The brains response to experience
- Communication of cells through synapses
- Learning - experience changes cells
- Memory - how changes strengthen connections between cells
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Bilateral Medical Temporal Lobectomy
- H.M. was an epileptic who, in 1953, has his medial temporal lobes removed.
- His seizures were dramatically reduced - but so was his memory.
- Mild retrograde amnesia and severe anterograde amnesia.
- Types of memory problems were show by which bits of brain were retained.
- Retrograde: Unable to remember the past (backwards acting)
- Anterograde: Unable to form new memories.
- While HM was unable to form most types of new, long-term memories, his STM was intact.
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- Digit span - HM could repeat digits as long as the time between learning and recall was within the duration of STM (Add numbers and repeat).
- Block-tapping memory-span test: This test demonstrated that H.M's amnesia was global - not limited to one sensory modality. (Squarelights come and go and you have to tap them and remember order and location).
- Mirror drawing task - H.M exhibited improvement with practice. He was able to show memory for skills - demonstrating that he can learn also demonstrated by performance of the rotary-pursuit and a drawing task, although he was not aware of learning.
- HM readily 'learned' responses.
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Contributions of HM's case
- Medial temporal lobes are involved in memory
- STM and LTM are distinctly separate - HM was unable to move memories from STM to LTM (memory consolidation problem)
- Memory may exist but not be recalled - HM exhibited a skill he does not know he has learned. Explicit and implicit memory.
- Explicit - conscious memories, knowing-what
- Implicit - unconscious memories - knowing how (i.e. HM showed intact motor learning).
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Medial Temporal Lobe Amnesia
- Not everyone was this form of amnesia are unable to form new explicit long-term memories - as with the case with HM.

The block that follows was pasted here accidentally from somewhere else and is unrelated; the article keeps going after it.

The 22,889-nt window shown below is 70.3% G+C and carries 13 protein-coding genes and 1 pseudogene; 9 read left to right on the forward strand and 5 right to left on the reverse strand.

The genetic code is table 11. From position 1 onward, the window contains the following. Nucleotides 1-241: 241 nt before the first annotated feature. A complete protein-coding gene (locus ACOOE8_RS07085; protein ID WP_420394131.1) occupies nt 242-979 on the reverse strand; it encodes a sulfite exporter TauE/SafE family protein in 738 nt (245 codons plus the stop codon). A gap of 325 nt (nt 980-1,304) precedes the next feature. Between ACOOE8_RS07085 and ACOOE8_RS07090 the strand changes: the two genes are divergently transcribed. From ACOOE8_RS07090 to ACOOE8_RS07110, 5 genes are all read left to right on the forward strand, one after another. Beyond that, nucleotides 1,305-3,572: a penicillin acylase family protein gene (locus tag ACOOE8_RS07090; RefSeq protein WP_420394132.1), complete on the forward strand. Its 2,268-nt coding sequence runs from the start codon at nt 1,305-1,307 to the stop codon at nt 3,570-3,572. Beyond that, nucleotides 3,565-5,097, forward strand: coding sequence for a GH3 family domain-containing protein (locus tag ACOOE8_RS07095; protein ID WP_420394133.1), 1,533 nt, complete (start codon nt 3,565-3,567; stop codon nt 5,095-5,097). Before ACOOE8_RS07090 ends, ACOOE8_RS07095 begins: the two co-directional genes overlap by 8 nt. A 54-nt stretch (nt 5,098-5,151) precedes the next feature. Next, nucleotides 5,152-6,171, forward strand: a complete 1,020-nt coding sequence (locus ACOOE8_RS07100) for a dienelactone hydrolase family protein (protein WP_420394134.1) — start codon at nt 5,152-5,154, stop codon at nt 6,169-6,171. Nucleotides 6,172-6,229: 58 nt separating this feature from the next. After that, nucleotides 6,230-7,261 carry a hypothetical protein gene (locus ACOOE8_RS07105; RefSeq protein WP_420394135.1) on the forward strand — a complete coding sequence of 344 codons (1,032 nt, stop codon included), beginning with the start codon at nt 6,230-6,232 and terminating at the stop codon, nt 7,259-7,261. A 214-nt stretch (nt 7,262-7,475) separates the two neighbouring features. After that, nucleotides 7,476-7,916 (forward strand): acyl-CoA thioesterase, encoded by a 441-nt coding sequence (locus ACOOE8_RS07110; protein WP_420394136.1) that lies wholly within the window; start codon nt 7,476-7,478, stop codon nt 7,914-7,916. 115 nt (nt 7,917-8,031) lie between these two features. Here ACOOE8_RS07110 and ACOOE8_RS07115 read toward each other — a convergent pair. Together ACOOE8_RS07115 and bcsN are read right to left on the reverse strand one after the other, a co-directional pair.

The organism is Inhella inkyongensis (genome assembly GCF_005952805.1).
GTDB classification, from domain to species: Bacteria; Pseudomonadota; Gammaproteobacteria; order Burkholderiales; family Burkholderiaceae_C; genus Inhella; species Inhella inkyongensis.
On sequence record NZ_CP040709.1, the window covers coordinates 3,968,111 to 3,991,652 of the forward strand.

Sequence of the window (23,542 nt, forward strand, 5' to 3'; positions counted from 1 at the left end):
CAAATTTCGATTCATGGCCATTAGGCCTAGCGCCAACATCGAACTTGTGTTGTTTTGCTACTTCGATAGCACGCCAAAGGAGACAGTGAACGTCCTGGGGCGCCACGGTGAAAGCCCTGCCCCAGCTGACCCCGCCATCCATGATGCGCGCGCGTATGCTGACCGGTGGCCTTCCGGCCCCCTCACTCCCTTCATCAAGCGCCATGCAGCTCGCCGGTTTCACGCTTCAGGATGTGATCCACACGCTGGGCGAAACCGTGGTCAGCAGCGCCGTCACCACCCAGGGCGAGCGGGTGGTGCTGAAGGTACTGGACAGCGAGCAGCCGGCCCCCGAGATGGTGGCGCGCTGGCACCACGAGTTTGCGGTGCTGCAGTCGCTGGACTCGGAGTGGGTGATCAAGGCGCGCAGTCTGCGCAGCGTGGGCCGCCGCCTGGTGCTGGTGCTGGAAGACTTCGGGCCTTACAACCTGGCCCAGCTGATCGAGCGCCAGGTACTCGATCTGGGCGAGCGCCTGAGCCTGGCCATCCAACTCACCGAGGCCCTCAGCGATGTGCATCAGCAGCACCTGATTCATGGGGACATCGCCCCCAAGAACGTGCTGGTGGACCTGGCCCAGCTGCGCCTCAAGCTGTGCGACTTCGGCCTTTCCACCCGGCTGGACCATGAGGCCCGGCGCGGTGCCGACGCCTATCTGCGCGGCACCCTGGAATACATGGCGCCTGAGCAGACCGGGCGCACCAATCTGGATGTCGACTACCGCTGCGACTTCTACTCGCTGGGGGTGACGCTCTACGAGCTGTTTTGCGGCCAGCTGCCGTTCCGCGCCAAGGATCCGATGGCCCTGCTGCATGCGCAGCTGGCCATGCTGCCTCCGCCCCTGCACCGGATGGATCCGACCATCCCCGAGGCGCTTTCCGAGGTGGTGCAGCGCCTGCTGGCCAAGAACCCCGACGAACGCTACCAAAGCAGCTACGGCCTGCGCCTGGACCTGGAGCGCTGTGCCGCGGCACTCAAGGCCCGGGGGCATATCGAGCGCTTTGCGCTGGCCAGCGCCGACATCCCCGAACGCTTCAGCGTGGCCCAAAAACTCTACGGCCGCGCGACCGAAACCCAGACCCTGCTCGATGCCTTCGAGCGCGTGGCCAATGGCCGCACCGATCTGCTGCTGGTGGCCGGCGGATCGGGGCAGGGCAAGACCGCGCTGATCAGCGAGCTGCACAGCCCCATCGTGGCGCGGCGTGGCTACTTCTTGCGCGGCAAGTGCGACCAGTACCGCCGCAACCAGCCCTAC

- Semantic memory (general information) may function normally.
- Episodic memory ( events that one has experienced) may not function normally. Able to learn facts, but not able to remember doing so (the episode that had been learned).
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The hippocampus and object-recognition memory
The hippocampus and consolidation
- HM has retrograde amnesia.
- Perhaps the hippocampus stores memories temporarily in order to consolidate.
Object recognition memory
- Early animal models of amnesia involved implict memory and assumed the hippocampus was key.
- 1970's - monkeys with bilateral medial temporal lobectomies show LTM deficits.
- Like HM, performance was normal when memory needed to be held for only a few seconds.
Object-recognition and Medial Temporal Lobectomy
- Bilateral removal of the rhinal cortex results in object-recognition deficits (if damaged).
- Bilateral removal of the hippocampus produces moderate effects on object recognition
- Bilateral removal of the amygdala has no effect on object-recognition.
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The hippocampus - theories of function
- Rhinal cortex plays an important role in object recognition.
- Hippocampus plays a key role in memory for spatial location.
Theories of Hippocampal Function
- Cognitive map theory - constructs and stores allocentric maps of the world.
- Configural association theory - involved in retaining the behavioural significance of combinations of stimuli.
- Involved in recognizing spatial arrangements of objects.
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Where are memories stored?
- Each memory is stored diffusely throughout the brain structures that were involved in its formation.
- Hippocampus - spatial location.
- Rhinal cortex - object recognition.
- Medidorsal nucleus - Korsakoff's
- Basal forebrain - Alzheimer's disease.
- Damage to a variety of structures results in memory deficits.
- Inferotemporal cortex - visual perception of objects.
- Amygdala - emotional learning - leads to lack of learned fear.
- Prefrontal cortex - temporal order of events and working memory.
- Cerebellum - sensorimotor tasks - conditioned eyeblink.
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